Years ago, my grandfather was diagnosed with lymphoma. In addition to that, people in my family suffered from hypertension, high cholesterol, diabetes, depression, anxiety, addictions, and many had a very hard time controlling their weight. But lymphoma was the last straw: I didn’t want to develop a chronic illness, so I decided to tackle things upstream and start taking better care of my health.
I thought that I’d just been dealt a pair of bad genes; no one in my family smoked or used drugs. We didn’t sit around all day eating. So our genes were causing all of these things to happen—right? Wasn’t that why so many people in my family developed chronic illnesses at a certain age?
When everyone around you is doing the same thing, it seems normal—but that doesn’t make it healthy.
A few years ago, researchers at Caltech asked a group of students to rate various t-shirt designs.1Keise Izuma and Ralph Adolphs. “Social Manipulation of Preference in the Human Brain.” Neuron 78 (2013): 563–573. Afterwards, the students were informed what other groups thought of the shirts: fellow students at Caltech and sex offenders. When asked what they thought of these groups on a scale of 1 to 14, subjects rated their fellow students at Caltech positively (9.23), and were less enthralled with the group of humans known as sex offenders (1.85).
Learning about other people’s opinions changed how the students rated the t-shirt designs: they aligned themselves and their scores with fellow students, and fled from anything resembling a link between themselves and the guy with the creepy white van.
As social creatures, we’re influenced by other people—but we’re very selective about who we actually learn from.
Finding out that you disagree with people you care about is aversive; agreeing with others whose opinions you care about actually makes things more rewarding. Think about it: if you all like the same song, “Baby Got Back” can become something greater than my song or your song: it becomes our song.2Daniel K. Campbell-Meiklejohn et al. “How the Opinion of Others Affects Our Valuation of Objects.” Current Biology 20 (2010): 1165–1170. Jean-François Gariépy et al. “Social Learning in Humans and Other Animals.” Frontiers in Neuroscience 8, no. 58 (2014): doi: 10.3389/fnins.2014.00058.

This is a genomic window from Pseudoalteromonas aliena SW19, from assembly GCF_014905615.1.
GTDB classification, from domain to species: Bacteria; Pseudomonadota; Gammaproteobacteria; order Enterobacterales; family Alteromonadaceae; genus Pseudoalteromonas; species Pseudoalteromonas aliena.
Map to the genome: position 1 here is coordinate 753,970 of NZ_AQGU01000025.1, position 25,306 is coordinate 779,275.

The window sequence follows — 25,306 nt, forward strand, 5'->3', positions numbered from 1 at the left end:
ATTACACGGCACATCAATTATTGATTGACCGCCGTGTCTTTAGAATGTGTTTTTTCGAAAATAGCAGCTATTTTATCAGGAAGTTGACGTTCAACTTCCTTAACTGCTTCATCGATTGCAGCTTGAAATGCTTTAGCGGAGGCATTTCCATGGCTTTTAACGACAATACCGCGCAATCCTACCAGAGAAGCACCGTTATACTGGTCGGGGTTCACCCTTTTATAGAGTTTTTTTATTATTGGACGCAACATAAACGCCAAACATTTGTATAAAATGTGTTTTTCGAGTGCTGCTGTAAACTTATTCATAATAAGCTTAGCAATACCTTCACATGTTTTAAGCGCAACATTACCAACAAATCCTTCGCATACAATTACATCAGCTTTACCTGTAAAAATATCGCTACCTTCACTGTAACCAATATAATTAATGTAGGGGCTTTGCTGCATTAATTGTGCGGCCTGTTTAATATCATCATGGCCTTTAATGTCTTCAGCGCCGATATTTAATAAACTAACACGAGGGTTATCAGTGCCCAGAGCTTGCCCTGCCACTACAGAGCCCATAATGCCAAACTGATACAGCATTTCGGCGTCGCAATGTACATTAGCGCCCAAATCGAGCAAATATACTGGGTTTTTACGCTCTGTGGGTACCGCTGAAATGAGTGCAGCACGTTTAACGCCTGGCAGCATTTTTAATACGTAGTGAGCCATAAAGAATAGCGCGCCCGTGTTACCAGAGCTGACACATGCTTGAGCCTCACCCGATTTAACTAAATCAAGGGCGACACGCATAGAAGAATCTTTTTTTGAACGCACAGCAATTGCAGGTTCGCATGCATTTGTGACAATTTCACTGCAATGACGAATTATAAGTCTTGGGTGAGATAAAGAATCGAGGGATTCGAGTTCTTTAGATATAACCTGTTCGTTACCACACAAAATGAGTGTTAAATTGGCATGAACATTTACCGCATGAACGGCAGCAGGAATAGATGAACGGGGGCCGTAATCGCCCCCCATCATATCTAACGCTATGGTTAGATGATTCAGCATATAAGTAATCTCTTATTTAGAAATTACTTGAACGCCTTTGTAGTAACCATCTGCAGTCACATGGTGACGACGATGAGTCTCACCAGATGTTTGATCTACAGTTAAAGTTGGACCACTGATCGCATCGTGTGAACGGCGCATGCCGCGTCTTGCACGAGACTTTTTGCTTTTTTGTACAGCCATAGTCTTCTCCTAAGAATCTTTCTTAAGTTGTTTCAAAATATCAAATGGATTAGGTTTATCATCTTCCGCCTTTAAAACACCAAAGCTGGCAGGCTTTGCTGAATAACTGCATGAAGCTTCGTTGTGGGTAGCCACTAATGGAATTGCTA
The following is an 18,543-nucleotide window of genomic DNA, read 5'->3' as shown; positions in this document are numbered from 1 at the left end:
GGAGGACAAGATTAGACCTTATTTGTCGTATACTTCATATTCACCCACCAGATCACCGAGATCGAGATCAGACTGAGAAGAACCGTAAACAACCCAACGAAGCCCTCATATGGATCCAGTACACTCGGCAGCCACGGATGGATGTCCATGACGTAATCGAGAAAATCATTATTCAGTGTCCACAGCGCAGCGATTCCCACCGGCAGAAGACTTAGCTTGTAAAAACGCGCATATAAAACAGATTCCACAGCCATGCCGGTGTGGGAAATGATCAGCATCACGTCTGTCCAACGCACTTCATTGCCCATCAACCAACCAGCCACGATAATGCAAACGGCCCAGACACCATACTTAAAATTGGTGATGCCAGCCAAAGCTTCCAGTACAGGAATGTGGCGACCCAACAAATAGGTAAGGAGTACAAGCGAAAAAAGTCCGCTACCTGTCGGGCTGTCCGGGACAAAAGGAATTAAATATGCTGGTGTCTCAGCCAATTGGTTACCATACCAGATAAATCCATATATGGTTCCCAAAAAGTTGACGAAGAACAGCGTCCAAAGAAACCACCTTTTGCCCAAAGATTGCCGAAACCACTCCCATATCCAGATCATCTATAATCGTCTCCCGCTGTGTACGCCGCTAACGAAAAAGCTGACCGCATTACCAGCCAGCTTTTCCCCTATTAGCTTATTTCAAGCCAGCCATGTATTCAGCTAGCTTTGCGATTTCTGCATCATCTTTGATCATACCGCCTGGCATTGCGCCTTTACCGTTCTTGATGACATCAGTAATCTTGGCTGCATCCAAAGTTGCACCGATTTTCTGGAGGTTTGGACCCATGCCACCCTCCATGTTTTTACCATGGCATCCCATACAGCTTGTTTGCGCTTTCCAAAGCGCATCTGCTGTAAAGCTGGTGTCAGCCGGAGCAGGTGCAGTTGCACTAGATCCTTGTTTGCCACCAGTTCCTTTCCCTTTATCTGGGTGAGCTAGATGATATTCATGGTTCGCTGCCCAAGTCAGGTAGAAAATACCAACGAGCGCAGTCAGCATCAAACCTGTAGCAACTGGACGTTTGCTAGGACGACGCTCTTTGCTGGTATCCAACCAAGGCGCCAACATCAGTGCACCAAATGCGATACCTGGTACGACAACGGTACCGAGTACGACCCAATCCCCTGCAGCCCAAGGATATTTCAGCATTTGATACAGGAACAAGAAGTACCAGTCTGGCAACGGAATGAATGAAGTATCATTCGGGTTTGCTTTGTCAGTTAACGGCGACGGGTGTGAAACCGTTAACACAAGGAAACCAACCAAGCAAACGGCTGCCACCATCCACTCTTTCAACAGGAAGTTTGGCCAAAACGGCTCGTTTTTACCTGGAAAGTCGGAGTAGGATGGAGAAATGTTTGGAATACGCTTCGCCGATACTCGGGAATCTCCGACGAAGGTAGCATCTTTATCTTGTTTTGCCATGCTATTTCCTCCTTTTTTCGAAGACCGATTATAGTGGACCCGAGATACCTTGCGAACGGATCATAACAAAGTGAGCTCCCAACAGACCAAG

Other people in our lives have the power to turn what’s subjective (opinions, preferences, tastes) into objective reality. We don’t just think it’s good—we think it’s the best.
When we agree with others we like, it’s easy to get carried away with how right we are—how objectively awesome our food, hobbies, decisions, and lifestyle choices are. Sharing dessert with a loved one tastes better than shoving cake into your mouth alone in front of the fridge; this is scientific fact.
The more you agree with someone, the more you see the world through the same set of values, opinions, and beliefs; you lack perspective on where your views lie on the overall spectrum. When everyone around you is eating the same way that you are, it seems normal—regardless of whether or not it’s healthy. The more you want to think of yourself as having an overlapping identity with someone else, or the more important that person’s opinion is to your self-concept, the more you’re persuaded by them.
Agreeing with people whose opinions you care about reinforces the idea that something is “right.” The problem is that you might all be wrong.3cf. C.D. Hardin and E. Tory Higgins. “Shared Reality: How Social Verification Makes the Subjective Objective,” in Handbook of Motivation and Cognition, edited by R. M. Sorrentino and E. Tory Higgins. (New York, NY: Guilford Press, 1996): 28–84.
If you think that your child is wonderful, you’re going to view their work through that lens. If you think your friend has good taste in people (and obviously they do, which is why they’re your friend!), the more you’re going to rationalize all of their choices.